Subscribe for Updates

Read Endeavour Magazine

Amazing World

Japan’s Atlantis – a 10,000-year old unsolved mystery

We all love a mystery, and this one is truly a riddle wrapped up in an enigma. Hidden in the seas of the southern coast of Yonaguni, Japan, a discovery has been made that has confused archaeologists, historians and scientists no end, and kicked off its fair share of debate.

It is believed that lying beneath these waters are the submerged ruins of a lost civilisation from 10,000 years old, but herein lies the rub – while experts on one side argue that the ‘ruins’ are manmade, more conservative scientists insist it was created and carved out by natural phenomena.

This incredible, otherworldly Atlantis was first discovered in 1995 by Kihachiro Aratake, who after going a little off-course from the Okinawa Shoreline came upon a bewildering sight. Around six metres below the surface of the water, Kihachiro found a structure that to the naked eye looks surely as if it was built by the hand of man. How else could these vast blocks of stone and rectangular formations, built at perfect 90 angles and seemingly making up walls and steps, much like you’d find on an Inca pyramid, be made in any other way?

Naturally, this immediately piqued the interest of professionals and the curious alike, and great effort was soon invested in exploring the site further, with a view to uncovering its origins – a process which quickly produced some exciting findings. What appeared to carvings, crossroads, a great arch made up of monolithic stone blocks, and majestic staircases along a large pyramid-eqsue structure measuring 76m long are just some of the sights that experts saw when they explored what was quickly dubbed ‘the Yonaguni Monument’ – otherwise known as Japan’s Atlantis.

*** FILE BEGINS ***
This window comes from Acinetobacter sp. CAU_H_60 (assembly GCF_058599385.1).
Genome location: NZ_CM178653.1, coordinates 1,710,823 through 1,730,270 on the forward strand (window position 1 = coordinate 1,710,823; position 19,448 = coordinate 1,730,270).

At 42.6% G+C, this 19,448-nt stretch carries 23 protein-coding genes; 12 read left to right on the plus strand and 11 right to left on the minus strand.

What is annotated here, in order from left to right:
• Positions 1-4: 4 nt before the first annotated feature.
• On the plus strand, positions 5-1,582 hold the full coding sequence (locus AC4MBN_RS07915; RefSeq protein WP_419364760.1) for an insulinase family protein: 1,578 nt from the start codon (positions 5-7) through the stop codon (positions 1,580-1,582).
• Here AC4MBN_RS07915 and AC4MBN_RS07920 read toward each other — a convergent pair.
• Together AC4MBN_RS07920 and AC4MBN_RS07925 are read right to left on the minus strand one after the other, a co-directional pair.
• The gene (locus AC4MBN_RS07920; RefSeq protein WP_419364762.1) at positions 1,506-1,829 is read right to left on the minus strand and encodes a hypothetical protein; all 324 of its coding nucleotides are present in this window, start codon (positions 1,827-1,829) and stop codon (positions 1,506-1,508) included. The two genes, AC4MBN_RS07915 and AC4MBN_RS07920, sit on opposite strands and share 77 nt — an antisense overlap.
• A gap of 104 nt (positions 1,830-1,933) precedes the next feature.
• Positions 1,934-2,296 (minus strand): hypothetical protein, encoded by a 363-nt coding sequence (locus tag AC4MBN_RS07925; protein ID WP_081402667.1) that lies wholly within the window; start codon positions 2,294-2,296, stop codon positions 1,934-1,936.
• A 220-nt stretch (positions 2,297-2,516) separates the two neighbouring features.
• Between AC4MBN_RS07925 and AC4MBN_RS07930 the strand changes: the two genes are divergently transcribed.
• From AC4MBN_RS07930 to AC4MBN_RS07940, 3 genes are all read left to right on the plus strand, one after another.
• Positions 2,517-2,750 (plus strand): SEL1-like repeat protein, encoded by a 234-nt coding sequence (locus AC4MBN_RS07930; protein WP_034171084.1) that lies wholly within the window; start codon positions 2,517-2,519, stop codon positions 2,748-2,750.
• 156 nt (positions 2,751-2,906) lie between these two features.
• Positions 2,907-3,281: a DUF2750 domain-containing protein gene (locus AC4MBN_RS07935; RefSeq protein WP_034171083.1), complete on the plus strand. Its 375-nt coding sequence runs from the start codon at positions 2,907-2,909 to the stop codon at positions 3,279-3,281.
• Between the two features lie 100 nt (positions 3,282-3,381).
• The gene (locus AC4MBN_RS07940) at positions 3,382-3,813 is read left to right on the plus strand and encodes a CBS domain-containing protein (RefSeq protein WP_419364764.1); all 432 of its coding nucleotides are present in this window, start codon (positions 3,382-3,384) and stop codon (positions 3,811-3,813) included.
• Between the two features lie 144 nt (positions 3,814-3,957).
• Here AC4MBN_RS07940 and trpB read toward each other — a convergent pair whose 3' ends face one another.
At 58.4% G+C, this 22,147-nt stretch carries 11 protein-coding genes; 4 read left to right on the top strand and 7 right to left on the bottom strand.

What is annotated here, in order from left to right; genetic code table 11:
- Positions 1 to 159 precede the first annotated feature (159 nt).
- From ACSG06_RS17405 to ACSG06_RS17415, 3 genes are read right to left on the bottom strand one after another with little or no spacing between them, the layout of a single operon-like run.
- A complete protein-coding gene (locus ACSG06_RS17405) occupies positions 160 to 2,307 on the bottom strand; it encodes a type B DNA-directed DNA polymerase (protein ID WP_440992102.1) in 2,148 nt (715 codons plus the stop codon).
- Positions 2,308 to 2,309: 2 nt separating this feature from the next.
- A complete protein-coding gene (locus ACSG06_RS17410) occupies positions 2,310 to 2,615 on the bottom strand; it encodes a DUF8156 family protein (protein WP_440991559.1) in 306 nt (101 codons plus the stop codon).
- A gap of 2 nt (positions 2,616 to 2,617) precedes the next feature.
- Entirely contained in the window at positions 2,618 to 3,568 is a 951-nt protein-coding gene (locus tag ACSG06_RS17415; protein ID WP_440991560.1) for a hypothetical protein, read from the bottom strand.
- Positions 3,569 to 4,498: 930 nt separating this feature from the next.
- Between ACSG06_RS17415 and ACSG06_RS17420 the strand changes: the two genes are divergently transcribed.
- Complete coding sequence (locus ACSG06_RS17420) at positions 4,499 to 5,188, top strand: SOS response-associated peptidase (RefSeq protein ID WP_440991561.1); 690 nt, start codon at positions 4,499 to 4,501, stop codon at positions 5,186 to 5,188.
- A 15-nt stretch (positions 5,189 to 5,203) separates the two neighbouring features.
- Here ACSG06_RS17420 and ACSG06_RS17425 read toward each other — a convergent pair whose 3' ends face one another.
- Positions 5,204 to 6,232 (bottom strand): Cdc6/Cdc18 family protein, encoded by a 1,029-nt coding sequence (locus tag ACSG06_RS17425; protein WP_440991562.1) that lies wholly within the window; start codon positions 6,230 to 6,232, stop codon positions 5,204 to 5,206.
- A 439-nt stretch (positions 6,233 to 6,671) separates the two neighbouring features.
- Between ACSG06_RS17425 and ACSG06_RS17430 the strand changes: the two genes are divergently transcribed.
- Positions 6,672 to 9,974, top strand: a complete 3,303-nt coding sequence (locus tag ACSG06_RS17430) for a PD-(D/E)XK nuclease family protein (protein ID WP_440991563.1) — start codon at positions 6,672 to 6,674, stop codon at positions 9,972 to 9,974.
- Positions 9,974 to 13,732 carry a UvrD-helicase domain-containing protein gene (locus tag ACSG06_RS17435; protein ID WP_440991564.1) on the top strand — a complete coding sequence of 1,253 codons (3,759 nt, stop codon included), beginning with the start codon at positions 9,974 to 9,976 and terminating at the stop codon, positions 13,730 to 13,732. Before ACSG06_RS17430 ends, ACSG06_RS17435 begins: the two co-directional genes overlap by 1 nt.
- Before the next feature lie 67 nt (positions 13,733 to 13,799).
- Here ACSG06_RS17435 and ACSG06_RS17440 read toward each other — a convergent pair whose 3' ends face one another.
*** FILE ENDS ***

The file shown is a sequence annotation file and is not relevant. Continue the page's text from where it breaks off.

By all intents and purposes, it is difficult at first glance to come to the opinion is anything other than the remnants of an ancient Japanese civilisation from around 10,000 BC. Surely this was once a thriving city that fell beneath the waves after a cataclysmic earthquake in an area of extreme tectonic activity?

Not so, say a number of the world’s leading marine geologists, who say that the ‘monument’ is in fact a rock formation that has been carved out by wave erosion over millions of years. Looking at dates, the Yonaguni site simply doesn’t fit around what is known of human history at the time it was supposedly built, and scientists are a sceptical bunch at the best of times.

Maybe it is manmade, maybe it isn’t. What is undeniable, however, is that it is spectacular. Let’s just enjoy the sight of this wonder, and take pleasure in the fact that there are still mysteries out there that can leave us wondering.